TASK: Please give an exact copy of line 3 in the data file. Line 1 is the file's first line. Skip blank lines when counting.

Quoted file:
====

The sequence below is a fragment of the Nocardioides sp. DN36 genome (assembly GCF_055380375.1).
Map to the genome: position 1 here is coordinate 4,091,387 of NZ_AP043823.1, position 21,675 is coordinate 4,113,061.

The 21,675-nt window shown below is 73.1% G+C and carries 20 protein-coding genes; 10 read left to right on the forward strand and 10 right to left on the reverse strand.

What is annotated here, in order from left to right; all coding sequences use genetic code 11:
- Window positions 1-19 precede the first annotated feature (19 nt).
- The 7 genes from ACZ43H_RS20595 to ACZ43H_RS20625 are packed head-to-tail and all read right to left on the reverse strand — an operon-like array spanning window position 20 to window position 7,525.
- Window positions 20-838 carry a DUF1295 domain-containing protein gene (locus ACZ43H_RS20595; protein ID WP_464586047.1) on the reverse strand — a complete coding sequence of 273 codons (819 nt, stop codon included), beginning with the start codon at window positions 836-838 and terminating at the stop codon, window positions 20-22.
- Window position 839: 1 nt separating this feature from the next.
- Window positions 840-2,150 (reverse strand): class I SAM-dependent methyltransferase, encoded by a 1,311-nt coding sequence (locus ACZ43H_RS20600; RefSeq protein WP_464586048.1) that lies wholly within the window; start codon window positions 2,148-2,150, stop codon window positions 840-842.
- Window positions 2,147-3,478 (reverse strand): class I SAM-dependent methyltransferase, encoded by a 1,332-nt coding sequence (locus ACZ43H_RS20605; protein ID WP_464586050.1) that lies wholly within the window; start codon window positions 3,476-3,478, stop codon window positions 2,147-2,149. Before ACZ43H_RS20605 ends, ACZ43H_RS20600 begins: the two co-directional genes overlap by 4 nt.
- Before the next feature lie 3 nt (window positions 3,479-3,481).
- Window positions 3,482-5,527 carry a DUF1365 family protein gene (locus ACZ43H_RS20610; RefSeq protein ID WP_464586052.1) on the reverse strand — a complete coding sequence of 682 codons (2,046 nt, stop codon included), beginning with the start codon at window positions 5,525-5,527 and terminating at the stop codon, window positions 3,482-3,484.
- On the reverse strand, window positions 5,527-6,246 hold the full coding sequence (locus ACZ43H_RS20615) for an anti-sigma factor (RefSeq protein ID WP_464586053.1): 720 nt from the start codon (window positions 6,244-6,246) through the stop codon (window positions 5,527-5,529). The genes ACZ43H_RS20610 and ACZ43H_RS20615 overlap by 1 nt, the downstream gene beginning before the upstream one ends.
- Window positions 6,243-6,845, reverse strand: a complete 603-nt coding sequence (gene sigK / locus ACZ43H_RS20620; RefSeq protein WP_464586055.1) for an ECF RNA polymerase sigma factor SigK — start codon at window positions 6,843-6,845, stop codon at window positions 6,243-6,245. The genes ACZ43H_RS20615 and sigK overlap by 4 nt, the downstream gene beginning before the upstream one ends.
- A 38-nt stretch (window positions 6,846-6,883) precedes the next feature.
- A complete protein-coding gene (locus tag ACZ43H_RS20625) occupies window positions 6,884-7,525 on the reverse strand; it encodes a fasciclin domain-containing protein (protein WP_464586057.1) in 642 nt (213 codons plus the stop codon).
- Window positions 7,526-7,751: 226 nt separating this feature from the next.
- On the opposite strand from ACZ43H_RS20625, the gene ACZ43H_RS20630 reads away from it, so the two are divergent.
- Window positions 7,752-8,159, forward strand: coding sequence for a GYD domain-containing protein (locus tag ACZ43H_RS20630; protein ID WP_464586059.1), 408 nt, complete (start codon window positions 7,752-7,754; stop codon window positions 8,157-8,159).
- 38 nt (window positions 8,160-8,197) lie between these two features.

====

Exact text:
The 21,675-nt window shown below is 73.1% G+C and carries 20 protein-coding genes; 10 read left to right on the forward strand and 10 right to left on the reverse strand.